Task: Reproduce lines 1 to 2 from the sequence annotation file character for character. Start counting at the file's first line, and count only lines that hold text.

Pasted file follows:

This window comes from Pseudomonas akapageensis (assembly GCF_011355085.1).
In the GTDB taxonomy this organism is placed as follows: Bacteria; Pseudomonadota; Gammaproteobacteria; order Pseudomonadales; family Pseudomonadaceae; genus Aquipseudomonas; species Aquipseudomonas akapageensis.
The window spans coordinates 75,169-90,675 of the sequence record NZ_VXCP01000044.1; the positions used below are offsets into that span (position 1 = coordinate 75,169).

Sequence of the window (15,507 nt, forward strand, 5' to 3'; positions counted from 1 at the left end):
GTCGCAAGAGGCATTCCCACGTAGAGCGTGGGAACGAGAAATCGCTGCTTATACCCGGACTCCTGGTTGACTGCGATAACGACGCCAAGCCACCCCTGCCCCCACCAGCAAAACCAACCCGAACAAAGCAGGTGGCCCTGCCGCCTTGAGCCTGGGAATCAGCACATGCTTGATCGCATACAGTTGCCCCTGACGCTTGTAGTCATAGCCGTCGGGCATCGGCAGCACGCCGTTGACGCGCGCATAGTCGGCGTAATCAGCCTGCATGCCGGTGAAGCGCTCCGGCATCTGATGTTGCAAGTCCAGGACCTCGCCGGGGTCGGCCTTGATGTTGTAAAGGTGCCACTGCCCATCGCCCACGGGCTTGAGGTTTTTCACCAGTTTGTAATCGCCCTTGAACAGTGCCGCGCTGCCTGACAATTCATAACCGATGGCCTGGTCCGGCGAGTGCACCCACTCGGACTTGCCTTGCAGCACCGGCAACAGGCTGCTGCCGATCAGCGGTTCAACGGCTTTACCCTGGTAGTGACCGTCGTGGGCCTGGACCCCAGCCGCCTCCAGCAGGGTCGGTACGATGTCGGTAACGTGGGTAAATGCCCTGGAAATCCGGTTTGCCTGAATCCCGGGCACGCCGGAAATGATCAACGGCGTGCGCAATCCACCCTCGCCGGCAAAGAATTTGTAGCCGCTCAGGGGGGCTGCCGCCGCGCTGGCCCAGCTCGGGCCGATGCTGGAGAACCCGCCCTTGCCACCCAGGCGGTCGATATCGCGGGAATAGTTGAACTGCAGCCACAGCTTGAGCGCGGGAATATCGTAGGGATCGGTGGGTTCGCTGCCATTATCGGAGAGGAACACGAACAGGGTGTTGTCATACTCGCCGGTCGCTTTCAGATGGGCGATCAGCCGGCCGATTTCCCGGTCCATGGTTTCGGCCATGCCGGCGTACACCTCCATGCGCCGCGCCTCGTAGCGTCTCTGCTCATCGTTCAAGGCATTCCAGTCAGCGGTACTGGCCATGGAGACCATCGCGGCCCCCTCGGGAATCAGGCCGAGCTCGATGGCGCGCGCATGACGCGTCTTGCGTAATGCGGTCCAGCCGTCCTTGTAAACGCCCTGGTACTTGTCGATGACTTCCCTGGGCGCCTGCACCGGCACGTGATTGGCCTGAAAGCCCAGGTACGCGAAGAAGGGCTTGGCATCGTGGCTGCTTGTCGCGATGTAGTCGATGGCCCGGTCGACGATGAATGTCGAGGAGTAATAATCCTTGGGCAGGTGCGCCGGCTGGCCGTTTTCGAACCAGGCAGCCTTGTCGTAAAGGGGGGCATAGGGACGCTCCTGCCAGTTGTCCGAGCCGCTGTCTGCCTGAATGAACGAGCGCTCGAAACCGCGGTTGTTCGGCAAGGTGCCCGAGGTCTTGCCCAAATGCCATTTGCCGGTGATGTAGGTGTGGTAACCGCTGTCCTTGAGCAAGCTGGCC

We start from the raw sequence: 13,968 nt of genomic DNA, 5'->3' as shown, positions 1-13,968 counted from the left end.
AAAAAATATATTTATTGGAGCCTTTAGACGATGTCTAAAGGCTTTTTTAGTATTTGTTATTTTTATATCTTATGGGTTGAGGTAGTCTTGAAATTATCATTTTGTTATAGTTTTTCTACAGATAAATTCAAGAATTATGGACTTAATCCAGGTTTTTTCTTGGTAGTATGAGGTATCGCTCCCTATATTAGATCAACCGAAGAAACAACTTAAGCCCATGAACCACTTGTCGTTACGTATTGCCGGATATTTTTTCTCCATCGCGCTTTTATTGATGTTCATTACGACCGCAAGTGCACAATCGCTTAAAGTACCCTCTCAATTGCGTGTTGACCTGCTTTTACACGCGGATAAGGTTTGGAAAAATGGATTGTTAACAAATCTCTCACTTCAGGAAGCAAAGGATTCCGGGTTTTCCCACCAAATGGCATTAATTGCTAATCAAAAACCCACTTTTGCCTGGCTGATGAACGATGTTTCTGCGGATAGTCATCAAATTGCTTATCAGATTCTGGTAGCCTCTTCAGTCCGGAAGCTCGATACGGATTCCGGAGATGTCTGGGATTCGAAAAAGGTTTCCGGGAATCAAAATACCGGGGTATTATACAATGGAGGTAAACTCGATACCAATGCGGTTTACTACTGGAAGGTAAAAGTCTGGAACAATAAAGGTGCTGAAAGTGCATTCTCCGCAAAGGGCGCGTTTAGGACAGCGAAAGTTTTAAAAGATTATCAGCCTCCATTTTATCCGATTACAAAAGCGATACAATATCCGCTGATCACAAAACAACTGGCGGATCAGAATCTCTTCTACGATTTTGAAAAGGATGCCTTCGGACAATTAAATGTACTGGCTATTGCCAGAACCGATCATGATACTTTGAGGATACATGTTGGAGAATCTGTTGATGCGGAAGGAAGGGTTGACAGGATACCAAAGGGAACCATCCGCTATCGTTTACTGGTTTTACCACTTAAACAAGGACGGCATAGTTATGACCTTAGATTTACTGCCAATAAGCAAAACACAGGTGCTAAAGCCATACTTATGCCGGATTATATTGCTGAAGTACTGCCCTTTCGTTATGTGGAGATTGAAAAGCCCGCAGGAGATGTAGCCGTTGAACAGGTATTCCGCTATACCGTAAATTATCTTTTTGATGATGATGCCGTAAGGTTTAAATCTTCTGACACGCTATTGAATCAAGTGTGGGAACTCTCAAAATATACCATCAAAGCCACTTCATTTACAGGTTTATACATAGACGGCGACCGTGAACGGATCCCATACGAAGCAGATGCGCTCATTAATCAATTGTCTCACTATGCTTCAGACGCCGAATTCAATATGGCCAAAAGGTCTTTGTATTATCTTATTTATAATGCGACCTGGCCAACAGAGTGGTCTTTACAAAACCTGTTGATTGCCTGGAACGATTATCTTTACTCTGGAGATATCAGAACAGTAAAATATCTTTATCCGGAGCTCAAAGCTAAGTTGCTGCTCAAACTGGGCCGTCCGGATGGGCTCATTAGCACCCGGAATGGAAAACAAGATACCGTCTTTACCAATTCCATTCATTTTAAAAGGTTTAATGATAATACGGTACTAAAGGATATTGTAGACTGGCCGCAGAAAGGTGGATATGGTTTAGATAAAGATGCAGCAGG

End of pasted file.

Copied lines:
This window comes from Pseudomonas akapageensis (assembly GCF_011355085.1).
In the GTDB taxonomy this organism is placed as follows: Bacteria; Pseudomonadota; Gammaproteobacteria; order Pseudomonadales; family Pseudomonadaceae; genus Aquipseudomonas; species Aquipseudomonas akapageensis.